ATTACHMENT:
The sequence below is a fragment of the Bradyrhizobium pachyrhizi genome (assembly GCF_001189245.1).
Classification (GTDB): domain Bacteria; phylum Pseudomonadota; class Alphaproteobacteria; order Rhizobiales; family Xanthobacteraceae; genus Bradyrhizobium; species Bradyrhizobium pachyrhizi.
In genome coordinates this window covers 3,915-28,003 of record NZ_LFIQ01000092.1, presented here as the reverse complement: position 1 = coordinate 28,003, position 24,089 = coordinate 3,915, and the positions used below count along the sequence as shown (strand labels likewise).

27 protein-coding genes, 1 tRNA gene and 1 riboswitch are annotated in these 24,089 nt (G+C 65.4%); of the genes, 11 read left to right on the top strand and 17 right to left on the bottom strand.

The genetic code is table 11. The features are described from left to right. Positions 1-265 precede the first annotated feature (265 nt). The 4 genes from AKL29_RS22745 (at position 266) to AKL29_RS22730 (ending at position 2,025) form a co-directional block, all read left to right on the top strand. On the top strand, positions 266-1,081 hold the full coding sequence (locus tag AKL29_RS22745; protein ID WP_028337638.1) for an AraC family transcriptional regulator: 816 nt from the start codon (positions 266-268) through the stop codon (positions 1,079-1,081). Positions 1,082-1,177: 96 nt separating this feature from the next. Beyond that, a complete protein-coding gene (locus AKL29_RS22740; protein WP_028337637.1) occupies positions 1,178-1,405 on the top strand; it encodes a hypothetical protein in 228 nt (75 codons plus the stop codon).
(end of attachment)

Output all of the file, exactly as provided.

The sequence below is a fragment of the Bradyrhizobium pachyrhizi genome (assembly GCF_001189245.1).
Classification (GTDB): domain Bacteria; phylum Pseudomonadota; class Alphaproteobacteria; order Rhizobiales; family Xanthobacteraceae; genus Bradyrhizobium; species Bradyrhizobium pachyrhizi.
In genome coordinates this window covers 3,915-28,003 of record NZ_LFIQ01000092.1, presented here as the reverse complement: position 1 = coordinate 28,003, position 24,089 = coordinate 3,915, and the positions used below count along the sequence as shown (strand labels likewise).

27 protein-coding genes, 1 tRNA gene and 1 riboswitch are annotated in these 24,089 nt (G+C 65.4%); of the genes, 11 read left to right on the top strand and 17 right to left on the bottom strand.

The genetic code is table 11. The features are described from left to right. Positions 1-265 precede the first annotated feature (265 nt). The 4 genes from AKL29_RS22745 (at position 266) to AKL29_RS22730 (ending at position 2,025) form a co-directional block, all read left to right on the top strand. On the top strand, positions 266-1,081 hold the full coding sequence (locus tag AKL29_RS22745; protein ID WP_028337638.1) for an AraC family transcriptional regulator: 816 nt from the start codon (positions 266-268) through the stop codon (positions 1,079-1,081). Positions 1,082-1,177: 96 nt separating this feature from the next. Beyond that, a complete protein-coding gene (locus AKL29_RS22740; protein WP_028337637.1) occupies positions 1,178-1,405 on the top strand; it encodes a hypothetical protein in 228 nt (75 codons plus the stop codon).